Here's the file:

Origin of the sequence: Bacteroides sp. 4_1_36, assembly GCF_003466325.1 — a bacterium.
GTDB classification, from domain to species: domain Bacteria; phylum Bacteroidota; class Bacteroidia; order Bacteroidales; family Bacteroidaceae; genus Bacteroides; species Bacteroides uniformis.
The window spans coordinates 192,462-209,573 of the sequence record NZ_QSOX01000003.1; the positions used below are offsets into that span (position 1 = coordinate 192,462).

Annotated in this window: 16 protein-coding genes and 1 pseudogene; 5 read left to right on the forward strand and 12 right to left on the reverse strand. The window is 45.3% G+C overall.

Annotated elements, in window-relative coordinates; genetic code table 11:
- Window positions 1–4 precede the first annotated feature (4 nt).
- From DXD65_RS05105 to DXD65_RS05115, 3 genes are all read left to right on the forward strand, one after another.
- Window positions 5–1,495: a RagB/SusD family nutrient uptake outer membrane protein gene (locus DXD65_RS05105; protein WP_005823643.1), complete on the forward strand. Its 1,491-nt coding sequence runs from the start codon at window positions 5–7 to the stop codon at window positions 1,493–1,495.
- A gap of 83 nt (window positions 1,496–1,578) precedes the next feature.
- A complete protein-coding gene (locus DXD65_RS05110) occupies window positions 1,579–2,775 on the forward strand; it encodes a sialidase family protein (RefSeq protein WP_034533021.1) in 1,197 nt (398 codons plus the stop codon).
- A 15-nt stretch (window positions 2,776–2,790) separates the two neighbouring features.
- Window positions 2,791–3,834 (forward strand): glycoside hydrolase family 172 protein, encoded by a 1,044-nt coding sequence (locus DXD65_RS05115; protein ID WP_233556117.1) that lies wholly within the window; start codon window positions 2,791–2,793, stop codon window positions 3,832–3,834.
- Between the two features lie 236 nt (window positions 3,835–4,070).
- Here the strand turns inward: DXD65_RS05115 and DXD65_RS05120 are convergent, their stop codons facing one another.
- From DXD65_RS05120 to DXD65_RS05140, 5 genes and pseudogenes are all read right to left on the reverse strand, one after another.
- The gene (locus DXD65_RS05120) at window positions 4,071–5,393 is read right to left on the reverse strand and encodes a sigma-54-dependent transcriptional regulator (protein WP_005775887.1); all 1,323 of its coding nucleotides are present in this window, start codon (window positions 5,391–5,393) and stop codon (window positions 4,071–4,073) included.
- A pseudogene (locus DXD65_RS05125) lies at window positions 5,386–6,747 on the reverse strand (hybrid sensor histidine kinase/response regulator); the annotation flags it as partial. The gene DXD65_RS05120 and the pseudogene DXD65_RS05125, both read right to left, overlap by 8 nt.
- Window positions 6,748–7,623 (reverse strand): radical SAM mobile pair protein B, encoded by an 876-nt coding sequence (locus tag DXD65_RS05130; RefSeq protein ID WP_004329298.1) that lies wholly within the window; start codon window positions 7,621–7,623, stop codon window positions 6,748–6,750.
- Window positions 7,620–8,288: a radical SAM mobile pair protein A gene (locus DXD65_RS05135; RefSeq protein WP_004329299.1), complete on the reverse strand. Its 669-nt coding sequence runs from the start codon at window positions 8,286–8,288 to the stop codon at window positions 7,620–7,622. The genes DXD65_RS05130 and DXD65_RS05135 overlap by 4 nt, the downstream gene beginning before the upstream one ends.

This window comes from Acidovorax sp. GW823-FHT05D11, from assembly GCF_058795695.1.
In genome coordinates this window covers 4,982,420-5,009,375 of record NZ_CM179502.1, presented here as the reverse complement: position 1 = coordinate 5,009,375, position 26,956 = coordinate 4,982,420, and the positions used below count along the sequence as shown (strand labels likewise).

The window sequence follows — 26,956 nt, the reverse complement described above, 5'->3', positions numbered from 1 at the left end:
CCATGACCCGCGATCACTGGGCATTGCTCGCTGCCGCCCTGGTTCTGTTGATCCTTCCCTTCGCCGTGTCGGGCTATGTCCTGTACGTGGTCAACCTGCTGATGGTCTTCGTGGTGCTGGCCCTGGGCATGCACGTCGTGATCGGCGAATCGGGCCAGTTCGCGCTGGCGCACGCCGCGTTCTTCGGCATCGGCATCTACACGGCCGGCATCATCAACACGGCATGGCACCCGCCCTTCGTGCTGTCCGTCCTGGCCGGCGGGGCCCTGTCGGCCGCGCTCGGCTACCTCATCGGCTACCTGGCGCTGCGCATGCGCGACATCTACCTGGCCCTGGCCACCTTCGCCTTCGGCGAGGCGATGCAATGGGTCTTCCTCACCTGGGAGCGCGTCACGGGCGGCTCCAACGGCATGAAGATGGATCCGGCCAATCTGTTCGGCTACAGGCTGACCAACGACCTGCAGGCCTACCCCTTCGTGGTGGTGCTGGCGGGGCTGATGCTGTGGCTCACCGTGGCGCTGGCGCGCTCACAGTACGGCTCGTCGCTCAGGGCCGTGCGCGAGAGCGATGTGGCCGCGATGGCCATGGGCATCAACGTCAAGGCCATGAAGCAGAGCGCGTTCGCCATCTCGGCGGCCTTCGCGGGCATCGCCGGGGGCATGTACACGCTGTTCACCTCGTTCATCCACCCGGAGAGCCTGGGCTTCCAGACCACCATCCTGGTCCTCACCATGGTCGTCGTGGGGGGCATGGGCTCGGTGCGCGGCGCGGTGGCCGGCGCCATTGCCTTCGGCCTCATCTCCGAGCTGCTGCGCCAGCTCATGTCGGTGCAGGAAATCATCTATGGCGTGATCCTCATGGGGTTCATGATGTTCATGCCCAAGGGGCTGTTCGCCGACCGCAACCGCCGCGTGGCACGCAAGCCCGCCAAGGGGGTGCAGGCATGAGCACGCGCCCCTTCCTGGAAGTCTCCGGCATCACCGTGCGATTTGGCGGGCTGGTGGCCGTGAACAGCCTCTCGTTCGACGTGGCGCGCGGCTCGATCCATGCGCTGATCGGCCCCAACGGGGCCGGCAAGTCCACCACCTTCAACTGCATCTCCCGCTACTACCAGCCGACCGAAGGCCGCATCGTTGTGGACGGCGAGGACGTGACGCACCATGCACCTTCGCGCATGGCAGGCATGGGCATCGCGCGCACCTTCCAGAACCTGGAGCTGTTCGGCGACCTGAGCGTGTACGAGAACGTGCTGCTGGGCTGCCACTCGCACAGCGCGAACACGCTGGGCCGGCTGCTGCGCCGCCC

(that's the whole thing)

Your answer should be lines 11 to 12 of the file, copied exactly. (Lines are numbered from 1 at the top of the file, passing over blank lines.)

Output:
- A 15-nt stretch (window positions 2,776–2,790) separates the two neighbouring features.
- Window positions 2,791–3,834 (forward strand): glycoside hydrolase family 172 protein, encoded by a 1,044-nt coding sequence (locus DXD65_RS05115; protein ID WP_233556117.1) that lies wholly within the window; start codon window positions 2,791–2,793, stop codon window positions 3,832–3,834.